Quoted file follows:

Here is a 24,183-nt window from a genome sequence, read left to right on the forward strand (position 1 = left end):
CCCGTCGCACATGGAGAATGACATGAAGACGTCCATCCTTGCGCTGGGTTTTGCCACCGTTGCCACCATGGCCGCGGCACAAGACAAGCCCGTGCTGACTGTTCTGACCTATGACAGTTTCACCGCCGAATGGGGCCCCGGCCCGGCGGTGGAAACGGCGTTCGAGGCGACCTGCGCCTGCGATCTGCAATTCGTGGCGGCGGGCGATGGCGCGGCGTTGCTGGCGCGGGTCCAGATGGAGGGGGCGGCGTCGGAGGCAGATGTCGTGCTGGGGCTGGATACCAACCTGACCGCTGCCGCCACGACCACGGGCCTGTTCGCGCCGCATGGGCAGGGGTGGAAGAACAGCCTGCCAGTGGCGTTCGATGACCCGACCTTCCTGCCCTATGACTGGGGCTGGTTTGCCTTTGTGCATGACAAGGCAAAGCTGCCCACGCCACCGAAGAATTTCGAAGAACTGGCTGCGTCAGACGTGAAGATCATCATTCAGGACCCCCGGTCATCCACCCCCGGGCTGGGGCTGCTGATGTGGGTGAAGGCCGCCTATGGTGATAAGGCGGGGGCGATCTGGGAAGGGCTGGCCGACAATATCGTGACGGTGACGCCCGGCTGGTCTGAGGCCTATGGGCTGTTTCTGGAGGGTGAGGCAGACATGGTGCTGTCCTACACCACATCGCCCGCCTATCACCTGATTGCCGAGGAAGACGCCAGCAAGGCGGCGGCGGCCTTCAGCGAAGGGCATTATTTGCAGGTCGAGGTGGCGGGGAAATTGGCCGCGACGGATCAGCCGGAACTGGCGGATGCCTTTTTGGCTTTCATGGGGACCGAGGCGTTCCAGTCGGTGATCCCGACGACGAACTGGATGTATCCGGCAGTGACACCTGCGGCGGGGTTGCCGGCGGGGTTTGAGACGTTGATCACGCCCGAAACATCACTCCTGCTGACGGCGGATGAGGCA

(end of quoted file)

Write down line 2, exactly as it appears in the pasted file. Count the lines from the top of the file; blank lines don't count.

CCCGTCGCACATGGAGAATGACATGAAGACGTCCATCCTTGCGCTGGGTTTTGCCACCGTTGCCACCATGGCCGCGGCACAAGACAAGCCCGTGCTGACTGTTCTGACCTATGACAGTTTCACCGCCGAATGGGGCCCCGGCCCGGCGGTGGAAACGGCGTTCGAGGCGACCTGCGCCTGCGATCTGCAATTCGTGGCGGCGGGCGATGGCGCGGCGTTGCTGGCGCGGGTCCAGATGGAGGGGGCGGCGTCGGAGGCAGATGTCGTGCTGGGGCTGGATACCAACCTGACCGCTGCCGCCACGACCACGGGCCTGTTCGCGCCGCATGGGCAGGGGTGGAAGAACAGCCTGCCAGTGGCGTTCGATGACCCGACCTTCCTGCCCTATGACTGGGGCTGGTTTGCCTTTGTGCATGACAAGGCAAAGCTGCCCACGCCACCGAAGAATTTCGAAGAACTGGCTGCGTCAGACGTGAAGATCATCATTCAGGACCCCCGGTCATCCACCCCCGGGCTGGGGCTGCTGATGTGGGTGAAGGCCGCCTATGGTGATAAGGCGGGGGCGATCTGGGAAGGGCTGGCCGACAATATCGTGACGGTGACGCCCGGCTGGTCTGAGGCCTATGGGCTGTTTCTGGAGGGTGAGGCAGACATGGTGCTGTCCTACACCACATCGCCCGCCTATCACCTGATTGCCGAGGAAGACGCCAGCAAGGCGGCGGCGGCCTTCAGCGAAGGGCATTATTTGCAGGTCGAGGTGGCGGGGAAATTGGCCGCGACGGATCAGCCGGAACTGGCGGATGCCTTTTTGGCTTTCATGGGGACCGAGGCGTTCCAGTCGGTGATCCCGACGACGAACTGGATGTATCCGGCAGTGACACCTGCGGCGGGGTTGCCGGCGGGGTTTGAGACGTTGATCACGCCCGAAACATCACTCCTGCTGACGGCGGATGAGGCA